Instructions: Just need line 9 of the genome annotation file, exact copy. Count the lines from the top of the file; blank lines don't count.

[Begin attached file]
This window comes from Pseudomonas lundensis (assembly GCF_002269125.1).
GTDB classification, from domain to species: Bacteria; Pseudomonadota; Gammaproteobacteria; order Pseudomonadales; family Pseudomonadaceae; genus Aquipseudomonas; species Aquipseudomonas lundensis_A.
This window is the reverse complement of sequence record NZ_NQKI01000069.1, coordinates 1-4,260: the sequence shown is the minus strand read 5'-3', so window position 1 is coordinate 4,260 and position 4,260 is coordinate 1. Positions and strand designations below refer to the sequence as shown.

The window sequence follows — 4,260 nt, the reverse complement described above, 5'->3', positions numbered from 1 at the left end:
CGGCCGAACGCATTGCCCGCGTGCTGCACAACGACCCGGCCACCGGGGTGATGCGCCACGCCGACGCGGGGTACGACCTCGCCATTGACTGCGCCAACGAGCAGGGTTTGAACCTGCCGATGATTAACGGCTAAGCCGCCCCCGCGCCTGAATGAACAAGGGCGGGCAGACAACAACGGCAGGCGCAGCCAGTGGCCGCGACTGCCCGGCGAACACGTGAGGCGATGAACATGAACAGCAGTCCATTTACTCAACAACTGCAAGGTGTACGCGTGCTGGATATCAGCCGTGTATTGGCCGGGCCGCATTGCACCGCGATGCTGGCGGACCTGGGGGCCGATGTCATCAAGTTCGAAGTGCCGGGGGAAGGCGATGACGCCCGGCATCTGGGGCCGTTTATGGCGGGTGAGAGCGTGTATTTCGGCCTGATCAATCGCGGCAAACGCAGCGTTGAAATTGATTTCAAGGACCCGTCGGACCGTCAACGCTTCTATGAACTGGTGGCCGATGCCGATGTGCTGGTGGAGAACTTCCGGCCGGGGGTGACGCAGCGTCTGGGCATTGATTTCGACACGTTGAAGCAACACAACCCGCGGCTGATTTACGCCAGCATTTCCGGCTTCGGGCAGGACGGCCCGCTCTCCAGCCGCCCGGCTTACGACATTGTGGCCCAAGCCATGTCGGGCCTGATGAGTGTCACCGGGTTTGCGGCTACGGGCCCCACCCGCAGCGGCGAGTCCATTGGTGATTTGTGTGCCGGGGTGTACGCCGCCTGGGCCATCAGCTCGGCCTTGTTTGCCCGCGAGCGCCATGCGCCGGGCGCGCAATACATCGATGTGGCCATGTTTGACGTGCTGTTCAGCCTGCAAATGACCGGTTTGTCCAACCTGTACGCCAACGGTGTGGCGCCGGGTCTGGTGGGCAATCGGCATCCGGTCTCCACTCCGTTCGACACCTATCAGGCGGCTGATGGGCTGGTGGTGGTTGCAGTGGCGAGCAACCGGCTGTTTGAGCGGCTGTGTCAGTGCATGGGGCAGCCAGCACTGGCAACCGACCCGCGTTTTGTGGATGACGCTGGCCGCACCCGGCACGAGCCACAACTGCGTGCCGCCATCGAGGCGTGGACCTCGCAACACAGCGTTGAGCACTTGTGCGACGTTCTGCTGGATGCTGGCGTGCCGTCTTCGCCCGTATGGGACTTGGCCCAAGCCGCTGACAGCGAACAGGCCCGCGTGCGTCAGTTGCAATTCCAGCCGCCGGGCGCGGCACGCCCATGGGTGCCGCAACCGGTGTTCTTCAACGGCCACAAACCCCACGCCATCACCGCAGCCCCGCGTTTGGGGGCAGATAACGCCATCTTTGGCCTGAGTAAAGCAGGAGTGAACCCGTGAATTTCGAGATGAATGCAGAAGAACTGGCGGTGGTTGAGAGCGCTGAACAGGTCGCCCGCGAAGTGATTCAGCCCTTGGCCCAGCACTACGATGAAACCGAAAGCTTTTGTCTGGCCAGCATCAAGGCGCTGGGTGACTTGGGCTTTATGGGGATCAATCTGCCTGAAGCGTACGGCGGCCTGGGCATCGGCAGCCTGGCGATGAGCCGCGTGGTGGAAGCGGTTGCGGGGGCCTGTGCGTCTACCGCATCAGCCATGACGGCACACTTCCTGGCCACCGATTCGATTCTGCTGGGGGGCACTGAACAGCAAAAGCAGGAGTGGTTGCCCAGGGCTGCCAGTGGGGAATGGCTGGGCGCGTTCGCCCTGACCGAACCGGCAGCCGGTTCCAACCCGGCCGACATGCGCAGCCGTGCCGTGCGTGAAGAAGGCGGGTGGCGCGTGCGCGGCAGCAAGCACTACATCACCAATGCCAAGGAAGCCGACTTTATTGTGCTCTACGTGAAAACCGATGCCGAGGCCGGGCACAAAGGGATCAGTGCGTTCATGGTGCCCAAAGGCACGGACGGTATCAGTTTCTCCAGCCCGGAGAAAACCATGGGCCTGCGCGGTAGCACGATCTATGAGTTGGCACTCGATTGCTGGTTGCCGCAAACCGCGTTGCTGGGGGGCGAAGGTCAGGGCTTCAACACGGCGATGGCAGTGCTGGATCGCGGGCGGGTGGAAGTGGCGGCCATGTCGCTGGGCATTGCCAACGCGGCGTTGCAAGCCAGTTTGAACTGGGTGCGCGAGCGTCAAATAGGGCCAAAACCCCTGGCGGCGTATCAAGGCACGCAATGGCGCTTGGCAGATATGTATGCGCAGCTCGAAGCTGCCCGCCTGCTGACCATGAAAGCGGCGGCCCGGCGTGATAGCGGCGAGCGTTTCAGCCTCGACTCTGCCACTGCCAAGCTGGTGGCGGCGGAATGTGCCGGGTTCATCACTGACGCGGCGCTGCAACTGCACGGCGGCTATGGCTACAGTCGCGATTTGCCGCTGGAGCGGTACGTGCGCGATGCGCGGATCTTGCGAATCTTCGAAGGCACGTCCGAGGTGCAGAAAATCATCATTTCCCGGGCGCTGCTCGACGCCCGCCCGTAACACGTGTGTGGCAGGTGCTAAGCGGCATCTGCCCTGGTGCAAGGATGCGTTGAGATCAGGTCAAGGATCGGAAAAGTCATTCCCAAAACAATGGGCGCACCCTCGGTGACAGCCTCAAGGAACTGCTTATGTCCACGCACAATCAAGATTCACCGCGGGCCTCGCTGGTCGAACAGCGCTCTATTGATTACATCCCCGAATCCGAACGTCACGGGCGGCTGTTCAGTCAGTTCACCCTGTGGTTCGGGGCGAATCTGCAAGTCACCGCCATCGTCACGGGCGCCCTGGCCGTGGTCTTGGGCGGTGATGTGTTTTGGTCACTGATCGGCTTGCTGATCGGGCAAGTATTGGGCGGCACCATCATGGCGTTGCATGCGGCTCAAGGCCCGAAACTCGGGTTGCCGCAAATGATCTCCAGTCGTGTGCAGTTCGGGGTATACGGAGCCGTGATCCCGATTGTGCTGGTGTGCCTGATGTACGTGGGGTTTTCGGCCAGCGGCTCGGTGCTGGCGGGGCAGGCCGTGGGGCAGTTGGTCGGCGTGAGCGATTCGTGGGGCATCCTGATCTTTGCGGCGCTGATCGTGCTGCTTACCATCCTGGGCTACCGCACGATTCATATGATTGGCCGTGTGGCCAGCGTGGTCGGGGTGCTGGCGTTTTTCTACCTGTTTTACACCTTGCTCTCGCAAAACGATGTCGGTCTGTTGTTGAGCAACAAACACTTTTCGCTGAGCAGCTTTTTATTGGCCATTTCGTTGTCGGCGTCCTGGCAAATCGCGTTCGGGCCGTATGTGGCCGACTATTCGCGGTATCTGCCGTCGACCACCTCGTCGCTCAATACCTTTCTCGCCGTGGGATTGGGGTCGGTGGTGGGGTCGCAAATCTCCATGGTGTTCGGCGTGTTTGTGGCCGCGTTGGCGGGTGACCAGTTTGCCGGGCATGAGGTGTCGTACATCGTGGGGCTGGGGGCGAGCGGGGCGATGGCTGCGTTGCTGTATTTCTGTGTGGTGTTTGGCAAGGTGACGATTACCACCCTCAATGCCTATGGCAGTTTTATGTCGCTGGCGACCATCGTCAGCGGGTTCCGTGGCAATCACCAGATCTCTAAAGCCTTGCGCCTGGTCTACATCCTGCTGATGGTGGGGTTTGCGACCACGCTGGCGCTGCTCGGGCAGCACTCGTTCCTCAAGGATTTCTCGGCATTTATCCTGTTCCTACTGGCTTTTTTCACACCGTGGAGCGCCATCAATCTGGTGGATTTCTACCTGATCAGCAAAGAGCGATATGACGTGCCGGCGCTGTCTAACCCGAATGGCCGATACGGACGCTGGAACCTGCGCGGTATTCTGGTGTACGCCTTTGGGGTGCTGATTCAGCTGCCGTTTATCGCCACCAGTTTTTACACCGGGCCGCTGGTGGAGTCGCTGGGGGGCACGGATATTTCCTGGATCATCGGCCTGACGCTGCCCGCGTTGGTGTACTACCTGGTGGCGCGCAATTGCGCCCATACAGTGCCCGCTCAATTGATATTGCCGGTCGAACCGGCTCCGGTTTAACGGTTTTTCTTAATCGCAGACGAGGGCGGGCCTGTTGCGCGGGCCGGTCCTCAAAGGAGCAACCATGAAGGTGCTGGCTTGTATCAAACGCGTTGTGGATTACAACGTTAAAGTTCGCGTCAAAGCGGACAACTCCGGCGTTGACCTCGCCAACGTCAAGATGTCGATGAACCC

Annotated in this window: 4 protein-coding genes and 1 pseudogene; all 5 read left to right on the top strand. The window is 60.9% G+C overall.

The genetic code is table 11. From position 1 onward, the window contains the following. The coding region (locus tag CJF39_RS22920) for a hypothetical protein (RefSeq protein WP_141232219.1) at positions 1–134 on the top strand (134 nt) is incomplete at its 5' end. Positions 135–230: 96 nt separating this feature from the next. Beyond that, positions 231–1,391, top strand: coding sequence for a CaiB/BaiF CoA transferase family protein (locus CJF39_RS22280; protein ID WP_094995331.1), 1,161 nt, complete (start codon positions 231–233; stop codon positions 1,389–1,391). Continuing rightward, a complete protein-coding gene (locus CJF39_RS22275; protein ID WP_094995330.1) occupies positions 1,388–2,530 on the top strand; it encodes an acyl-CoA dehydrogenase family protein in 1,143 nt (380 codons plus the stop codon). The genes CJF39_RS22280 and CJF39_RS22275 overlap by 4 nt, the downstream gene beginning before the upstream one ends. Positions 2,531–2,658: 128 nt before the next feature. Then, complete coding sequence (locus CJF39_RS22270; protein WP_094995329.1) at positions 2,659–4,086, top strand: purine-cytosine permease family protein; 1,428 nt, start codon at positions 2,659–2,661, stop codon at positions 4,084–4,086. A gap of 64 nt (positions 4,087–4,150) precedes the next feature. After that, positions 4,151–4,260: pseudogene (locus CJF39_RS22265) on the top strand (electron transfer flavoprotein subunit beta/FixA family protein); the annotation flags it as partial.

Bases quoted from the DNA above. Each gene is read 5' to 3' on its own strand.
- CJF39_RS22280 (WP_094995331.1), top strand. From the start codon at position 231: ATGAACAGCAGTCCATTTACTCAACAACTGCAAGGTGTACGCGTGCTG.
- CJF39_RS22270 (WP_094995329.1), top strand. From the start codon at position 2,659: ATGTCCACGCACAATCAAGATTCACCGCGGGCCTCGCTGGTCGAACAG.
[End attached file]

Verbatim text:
- CJF39_RS22280 (WP_094995331.1), top strand. From the start codon at position 231: ATGAACAGCAGTCCATTTACTCAACAACTGCAAGGTGTACGCGTGCTG.